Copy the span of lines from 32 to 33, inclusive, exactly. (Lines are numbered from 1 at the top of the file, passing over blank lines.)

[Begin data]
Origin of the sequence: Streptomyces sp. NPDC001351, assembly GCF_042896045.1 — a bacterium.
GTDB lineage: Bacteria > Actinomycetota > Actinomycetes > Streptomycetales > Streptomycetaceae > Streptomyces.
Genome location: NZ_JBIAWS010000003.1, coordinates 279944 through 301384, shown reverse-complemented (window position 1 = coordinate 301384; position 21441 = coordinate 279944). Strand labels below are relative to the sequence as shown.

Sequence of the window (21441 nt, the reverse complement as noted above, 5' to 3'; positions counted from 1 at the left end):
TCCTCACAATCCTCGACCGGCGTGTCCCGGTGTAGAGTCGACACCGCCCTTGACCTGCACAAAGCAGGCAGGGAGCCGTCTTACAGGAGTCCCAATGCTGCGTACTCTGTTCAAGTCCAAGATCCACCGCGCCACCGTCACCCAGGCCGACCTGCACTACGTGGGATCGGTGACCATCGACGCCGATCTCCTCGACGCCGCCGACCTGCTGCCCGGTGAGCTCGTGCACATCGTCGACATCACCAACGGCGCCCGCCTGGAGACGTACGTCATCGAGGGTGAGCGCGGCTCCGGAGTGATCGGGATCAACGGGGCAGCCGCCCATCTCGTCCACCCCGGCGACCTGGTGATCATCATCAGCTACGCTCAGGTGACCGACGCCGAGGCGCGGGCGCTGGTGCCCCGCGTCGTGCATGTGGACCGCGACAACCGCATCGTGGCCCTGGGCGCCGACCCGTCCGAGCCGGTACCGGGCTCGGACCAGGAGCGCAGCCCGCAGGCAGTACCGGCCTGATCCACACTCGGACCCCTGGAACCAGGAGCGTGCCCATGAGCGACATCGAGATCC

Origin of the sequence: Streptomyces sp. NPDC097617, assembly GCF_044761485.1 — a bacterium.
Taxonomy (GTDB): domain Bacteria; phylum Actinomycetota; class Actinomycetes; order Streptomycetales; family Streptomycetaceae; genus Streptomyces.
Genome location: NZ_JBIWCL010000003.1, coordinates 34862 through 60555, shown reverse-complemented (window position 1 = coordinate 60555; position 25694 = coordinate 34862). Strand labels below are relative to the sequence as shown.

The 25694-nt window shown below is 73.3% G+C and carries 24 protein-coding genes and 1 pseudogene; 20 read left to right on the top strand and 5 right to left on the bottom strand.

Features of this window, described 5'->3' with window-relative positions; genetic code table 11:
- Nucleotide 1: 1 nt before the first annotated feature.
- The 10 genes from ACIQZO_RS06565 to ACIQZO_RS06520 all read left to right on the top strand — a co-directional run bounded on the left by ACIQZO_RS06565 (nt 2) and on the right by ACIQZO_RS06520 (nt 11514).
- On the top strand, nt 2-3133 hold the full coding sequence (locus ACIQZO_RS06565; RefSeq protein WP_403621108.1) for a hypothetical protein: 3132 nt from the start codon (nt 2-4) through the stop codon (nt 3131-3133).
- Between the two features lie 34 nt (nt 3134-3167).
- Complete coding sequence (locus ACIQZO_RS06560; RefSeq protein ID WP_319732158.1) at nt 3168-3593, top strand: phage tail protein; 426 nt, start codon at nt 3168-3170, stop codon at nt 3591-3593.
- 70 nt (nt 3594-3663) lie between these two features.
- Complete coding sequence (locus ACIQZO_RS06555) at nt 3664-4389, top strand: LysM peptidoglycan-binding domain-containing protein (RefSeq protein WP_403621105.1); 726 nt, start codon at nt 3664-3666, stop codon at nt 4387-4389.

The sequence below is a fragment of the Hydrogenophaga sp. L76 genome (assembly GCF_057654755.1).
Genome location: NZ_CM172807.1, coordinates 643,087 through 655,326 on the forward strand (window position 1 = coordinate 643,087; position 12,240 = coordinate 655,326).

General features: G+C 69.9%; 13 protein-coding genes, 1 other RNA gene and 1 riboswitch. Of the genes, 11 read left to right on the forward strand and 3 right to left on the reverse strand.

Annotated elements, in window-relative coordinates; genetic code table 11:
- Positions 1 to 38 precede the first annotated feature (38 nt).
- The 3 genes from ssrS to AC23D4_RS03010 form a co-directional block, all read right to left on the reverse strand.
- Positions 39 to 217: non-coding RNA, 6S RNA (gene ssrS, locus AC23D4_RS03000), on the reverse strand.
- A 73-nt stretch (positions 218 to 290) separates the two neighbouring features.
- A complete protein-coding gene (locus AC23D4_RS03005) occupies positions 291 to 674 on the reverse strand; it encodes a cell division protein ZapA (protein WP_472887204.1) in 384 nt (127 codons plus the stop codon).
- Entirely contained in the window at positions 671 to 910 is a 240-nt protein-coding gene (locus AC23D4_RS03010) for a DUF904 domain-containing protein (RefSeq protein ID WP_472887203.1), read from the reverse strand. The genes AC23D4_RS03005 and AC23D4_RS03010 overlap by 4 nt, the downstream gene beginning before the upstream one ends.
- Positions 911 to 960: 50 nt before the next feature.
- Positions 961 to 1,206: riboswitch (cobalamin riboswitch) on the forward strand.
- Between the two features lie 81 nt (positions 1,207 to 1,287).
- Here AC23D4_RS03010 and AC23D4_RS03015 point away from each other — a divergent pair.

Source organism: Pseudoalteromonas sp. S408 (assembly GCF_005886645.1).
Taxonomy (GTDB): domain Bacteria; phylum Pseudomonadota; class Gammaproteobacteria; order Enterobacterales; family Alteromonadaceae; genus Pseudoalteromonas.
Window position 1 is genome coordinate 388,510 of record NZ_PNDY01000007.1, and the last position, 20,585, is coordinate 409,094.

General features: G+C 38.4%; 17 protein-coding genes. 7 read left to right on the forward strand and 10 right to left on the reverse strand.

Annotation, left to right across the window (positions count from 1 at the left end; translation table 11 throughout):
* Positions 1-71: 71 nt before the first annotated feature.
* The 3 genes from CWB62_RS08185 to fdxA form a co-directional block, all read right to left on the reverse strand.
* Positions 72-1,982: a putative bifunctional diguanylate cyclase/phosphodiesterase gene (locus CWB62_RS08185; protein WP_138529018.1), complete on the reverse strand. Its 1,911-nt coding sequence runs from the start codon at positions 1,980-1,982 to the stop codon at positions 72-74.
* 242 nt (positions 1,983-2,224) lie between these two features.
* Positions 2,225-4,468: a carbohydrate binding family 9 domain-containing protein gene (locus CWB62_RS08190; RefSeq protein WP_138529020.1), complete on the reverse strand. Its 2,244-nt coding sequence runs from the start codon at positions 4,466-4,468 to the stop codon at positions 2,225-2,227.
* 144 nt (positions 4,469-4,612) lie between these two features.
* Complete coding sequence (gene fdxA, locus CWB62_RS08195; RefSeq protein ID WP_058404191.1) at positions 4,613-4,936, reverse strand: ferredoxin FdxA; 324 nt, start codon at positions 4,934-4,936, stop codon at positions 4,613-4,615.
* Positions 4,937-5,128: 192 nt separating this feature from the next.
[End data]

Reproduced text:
Source organism: Pseudoalteromonas sp. S408 (assembly GCF_005886645.1).
Taxonomy (GTDB): domain Bacteria; phylum Pseudomonadota; class Gammaproteobacteria; order Enterobacterales; family Alteromonadaceae; genus Pseudoalteromonas.